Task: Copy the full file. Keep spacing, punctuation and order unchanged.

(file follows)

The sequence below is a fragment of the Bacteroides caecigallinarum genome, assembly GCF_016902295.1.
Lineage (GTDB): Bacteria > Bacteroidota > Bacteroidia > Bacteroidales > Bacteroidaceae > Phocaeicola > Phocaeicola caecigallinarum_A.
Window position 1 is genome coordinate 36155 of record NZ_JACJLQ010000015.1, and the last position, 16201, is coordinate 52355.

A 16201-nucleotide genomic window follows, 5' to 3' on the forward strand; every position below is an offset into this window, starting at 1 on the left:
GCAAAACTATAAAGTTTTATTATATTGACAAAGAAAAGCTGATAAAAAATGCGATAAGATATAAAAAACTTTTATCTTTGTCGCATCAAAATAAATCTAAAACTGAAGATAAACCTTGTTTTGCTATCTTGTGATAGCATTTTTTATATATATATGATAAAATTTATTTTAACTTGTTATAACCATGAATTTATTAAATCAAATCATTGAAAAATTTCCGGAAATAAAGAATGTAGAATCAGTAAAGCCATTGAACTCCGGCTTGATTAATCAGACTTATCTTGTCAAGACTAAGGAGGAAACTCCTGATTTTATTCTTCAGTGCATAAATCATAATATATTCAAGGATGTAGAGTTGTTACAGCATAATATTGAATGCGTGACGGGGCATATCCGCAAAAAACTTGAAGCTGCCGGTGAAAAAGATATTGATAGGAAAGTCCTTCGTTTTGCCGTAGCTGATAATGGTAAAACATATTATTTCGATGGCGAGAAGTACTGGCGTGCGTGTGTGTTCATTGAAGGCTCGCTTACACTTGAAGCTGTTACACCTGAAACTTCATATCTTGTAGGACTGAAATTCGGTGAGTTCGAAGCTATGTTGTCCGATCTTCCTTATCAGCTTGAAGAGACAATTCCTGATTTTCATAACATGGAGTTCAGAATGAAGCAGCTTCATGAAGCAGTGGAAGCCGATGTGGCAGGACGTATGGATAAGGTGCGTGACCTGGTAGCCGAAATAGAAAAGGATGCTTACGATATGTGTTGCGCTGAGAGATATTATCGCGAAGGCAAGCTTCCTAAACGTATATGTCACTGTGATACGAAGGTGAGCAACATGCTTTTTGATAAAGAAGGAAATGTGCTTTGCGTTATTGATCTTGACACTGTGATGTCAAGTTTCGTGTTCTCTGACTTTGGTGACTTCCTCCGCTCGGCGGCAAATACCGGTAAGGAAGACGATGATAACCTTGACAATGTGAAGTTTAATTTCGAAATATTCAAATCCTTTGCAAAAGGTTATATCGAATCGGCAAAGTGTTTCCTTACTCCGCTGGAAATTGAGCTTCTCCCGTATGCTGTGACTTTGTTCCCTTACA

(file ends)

The sequence below is a fragment of the Bacteroides caecigallinarum genome, assembly GCF_016902295.1.
Lineage (GTDB): Bacteria > Bacteroidota > Bacteroidia > Bacteroidales > Bacteroidaceae > Phocaeicola > Phocaeicola caecigallinarum_A.
Window position 1 is genome coordinate 36155 of record NZ_JACJLQ010000015.1, and the last position, 16201, is coordinate 52355.

A 16201-nucleotide genomic window follows, 5' to 3' on the forward strand; every position below is an offset into this window, starting at 1 on the left:
GCAAAACTATAAAGTTTTATTATATTGACAAAGAAAAGCTGATAAAAAATGCGATAAGATATAAAAAACTTTTATCTTTGTCGCATCAAAATAAATCTAAAACTGAAGATAAACCTTGTTTTGCTATCTTGTGATAGCATTTTTTATATATATATGATAAAATTTATTTTAACTTGTTATAACCATGAATTTATTAAATCAAATCATTGAAAAATTTCCGGAAATAAAGAATGTAGAATCAGTAAAGCCATTGAACTCCGGCTTGATTAATCAGACTTATCTTGTCAAGACTAAGGAGGAAACTCCTGATTTTATTCTTCAGTGCATAAATCATAATATATTCAAGGATGTAGAGTTGTTACAGCATAATATTGAATGCGTGACGGGGCATATCCGCAAAAAACTTGAAGCTGCCGGTGAAAAAGATATTGATAGGAAAGTCCTTCGTTTTGCCGTAGCTGATAATGGTAAAACATATTATTTCGATGGCGAGAAGTACTGGCGTGCGTGTGTGTTCATTGAAGGCTCGCTTACACTTGAAGCTGTTACACCTGAAACTTCATATCTTGTAGGACTGAAATTCGGTGAGTTCGAAGCTATGTTGTCCGATCTTCCTTATCAGCTTGAAGAGACAATTCCTGATTTTCATAACATGGAGTTCAGAATGAAGCAGCTTCATGAAGCAGTGGAAGCCGATGTGGCAGGACGTATGGATAAGGTGCGTGACCTGGTAGCCGAAATAGAAAAGGATGCTTACGATATGTGTTGCGCTGAGAGATATTATCGCGAAGGCAAGCTTCCTAAACGTATATGTCACTGTGATACGAAGGTGAGCAACATGCTTTTTGATAAAGAAGGAAATGTGCTTTGCGTTATTGATCTTGACACTGTGATGTCAAGTTTCGTGTTCTCTGACTTTGGTGACTTCCTCCGCTCGGCGGCAAATACCGGTAAGGAAGACGATGATAACCTTGACAATGTGAAGTTTAATTTCGAAATATTCAAATCCTTTGCAAAAGGTTATATCGAATCGGCAAAGTGTTTCCTTACTCCGCTGGAAATTGAGCTTCTCCCGTATGCTGTGACTTTGTTCCCTTACA